Coopers Brewery has reported increased sales volume of 82.3 million litres in the 12 months to June 30, 2021, up 2.8 per cent on the previous financial year.

While the volume is still below Coopers’ record sales of 83.8 million litres in 2016-17, the brewery is looking to the future, with plans to expand its onsite warehousing capacity.

With the impacts of the pandemic still being felt during the financial year, Coopers Managing Director, Dr Tim Cooper, said the brewery had achieved better than expected sales results.

“The challenges faced by the hospitality industry and related consumer spending behaviour had varying impacts on the sales of packaged, bulk and DIY beer,” Dr Cooper said.

“Bulk, or kegged beer, has continued to be under pressure, and was down 21 per cent on the volume of the 2019 financial year, but more than 35 per cent down on the peak volume of 13.4 million litres achieved 10 years ago in the 2011 financial year.

“However, overall, we’re seeing consumers continue to gravitate towards authentic brands they can trust with emphasis on high quality and local provenance. That is driving demand for Coopers beer despite the pandemic still acting to suppress keg sales across the industry.”

Dr Cooper said that thanks to the increasingly popular can format, packaged sales reached their highest volume on record.

“Cans continued their ascendency and now represent more than 30 per cent of our packaged beer sales,” he said.

“Coopers Pale Ale is our clear leader in this format but well supported by XPA, Sparkling Ale and Mild Ale, with the latter benefiting from a strong trend towards mid-strength beer.”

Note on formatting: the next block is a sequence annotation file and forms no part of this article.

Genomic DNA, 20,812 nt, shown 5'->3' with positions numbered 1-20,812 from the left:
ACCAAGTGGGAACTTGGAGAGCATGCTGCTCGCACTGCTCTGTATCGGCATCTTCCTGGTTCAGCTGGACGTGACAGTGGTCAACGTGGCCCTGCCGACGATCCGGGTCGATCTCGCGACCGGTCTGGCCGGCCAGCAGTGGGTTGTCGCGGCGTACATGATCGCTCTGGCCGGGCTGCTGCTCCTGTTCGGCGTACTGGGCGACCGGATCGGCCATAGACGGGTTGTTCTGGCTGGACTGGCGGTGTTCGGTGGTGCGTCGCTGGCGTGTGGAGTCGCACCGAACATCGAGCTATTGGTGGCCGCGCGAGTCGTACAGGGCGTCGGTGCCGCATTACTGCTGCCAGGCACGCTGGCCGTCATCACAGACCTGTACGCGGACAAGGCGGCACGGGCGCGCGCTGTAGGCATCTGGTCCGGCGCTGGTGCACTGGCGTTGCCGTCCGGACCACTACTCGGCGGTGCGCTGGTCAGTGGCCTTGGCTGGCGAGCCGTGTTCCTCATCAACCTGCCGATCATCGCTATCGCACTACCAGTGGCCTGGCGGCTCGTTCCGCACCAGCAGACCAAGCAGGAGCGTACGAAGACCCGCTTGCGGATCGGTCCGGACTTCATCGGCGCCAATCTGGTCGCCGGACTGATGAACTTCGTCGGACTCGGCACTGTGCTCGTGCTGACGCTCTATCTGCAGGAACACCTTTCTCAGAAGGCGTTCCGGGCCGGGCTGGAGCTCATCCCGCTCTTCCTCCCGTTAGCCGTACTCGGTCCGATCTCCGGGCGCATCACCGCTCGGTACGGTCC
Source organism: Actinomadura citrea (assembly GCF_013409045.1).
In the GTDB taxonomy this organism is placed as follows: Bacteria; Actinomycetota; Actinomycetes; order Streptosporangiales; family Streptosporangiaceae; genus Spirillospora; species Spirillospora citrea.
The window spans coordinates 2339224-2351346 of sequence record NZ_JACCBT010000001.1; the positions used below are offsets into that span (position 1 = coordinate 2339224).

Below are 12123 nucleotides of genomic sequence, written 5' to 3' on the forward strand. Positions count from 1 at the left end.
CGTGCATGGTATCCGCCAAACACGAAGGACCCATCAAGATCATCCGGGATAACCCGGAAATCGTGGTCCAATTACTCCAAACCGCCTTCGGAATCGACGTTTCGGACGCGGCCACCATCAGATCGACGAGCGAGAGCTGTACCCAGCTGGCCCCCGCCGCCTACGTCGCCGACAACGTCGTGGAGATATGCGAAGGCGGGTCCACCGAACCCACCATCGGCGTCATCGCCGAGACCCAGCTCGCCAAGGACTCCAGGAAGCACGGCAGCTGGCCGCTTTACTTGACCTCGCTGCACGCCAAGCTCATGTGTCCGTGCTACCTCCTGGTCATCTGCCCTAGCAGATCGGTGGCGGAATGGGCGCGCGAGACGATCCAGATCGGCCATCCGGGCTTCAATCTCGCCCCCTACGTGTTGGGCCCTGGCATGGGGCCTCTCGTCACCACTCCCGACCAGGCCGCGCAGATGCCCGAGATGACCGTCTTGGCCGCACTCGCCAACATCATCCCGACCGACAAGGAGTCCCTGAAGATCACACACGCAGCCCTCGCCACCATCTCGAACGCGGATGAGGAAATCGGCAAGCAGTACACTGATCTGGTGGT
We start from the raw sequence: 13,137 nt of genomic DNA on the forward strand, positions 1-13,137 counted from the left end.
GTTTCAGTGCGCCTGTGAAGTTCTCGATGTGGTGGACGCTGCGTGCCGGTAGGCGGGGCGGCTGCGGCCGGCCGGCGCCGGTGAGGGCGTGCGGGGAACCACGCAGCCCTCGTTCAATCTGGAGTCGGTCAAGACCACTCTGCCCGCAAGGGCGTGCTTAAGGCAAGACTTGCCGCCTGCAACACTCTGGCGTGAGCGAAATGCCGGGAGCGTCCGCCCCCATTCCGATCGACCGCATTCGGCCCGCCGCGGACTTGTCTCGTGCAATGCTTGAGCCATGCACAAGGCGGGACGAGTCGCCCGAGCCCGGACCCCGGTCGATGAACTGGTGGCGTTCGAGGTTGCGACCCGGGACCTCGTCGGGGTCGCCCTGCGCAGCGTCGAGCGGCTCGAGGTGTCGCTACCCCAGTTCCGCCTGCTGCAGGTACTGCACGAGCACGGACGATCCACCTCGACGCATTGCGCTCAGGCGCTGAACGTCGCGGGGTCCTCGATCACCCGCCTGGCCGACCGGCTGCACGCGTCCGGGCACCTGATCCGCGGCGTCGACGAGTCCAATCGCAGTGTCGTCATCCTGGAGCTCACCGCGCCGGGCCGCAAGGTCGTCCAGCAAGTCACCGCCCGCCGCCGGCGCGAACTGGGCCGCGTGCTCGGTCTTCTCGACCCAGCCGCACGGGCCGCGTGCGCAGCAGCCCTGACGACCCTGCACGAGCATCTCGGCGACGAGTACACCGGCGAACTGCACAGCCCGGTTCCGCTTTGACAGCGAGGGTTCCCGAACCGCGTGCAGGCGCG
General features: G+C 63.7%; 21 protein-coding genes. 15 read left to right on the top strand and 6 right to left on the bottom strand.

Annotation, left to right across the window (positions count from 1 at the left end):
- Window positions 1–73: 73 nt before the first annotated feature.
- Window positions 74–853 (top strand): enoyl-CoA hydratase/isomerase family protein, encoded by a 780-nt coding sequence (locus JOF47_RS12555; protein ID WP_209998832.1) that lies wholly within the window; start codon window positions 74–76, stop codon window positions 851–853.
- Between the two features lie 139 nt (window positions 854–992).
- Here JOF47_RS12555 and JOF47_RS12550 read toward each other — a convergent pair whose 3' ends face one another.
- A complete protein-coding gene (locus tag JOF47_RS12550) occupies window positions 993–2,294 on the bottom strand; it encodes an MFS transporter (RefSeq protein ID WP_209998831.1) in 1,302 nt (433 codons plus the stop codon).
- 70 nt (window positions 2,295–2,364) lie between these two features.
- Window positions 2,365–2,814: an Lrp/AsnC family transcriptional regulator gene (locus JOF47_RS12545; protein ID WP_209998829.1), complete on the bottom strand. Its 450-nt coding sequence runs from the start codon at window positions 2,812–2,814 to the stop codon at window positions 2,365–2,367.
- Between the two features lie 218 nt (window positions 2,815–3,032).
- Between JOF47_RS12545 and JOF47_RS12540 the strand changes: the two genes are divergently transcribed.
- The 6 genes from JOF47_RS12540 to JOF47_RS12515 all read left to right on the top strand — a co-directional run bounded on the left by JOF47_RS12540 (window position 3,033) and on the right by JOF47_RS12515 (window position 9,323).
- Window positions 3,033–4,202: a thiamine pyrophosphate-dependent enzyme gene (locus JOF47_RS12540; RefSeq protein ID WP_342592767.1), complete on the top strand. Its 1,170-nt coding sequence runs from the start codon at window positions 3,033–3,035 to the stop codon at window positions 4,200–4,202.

Dr Cooper also said the brewery had taken the opportunity of lower keg sales to invest over $2m in upgrading its keg line and refurbishing 55,000 kegs, he added that the company was also looking to expand.

“We have also just submitted plans to Council for a 5500 square metre expansion to our warehousing facilities at Regency Park. This $15m investment, which boosts our beer storage capacity at the brewery by almost 50 per cent, will allow us to store all our product on site where currently we use some off-site facilities for additional requirements.”

Coopers’ portfolio was expanded during the year with the limited releases of Hazy IPA and Australian IPA, while the relaunch of Pacific Pale Ale has also proved popular.

Strong demand for Coopers high quality malt, particularly from new and existing international customers across Asia, has the plant operating at near capacity. Homebrewers remained active globally, pushing export sales of DIY beer up by 31 per cent while domestic sales moderated after the strong sales last year.

Profit-before-tax for 2020-21 was $36.5m, compared with $34.3m the previous year, with lower operational and external expenses having an impact on the bottom line.

Fully franked dividends of $13.50 per share were paid in the financial year. A share buyback has also recently been announced, accessible to all of Coopers more than 170 shareholders at a price of $425 per share.

Andy Young

Andy joined Intermedia as Editor of The Shout in 2015, writing news on a daily basis and also writing features for National Liquor News. Now Managing Editor of both The Shout and Bars and Clubs.

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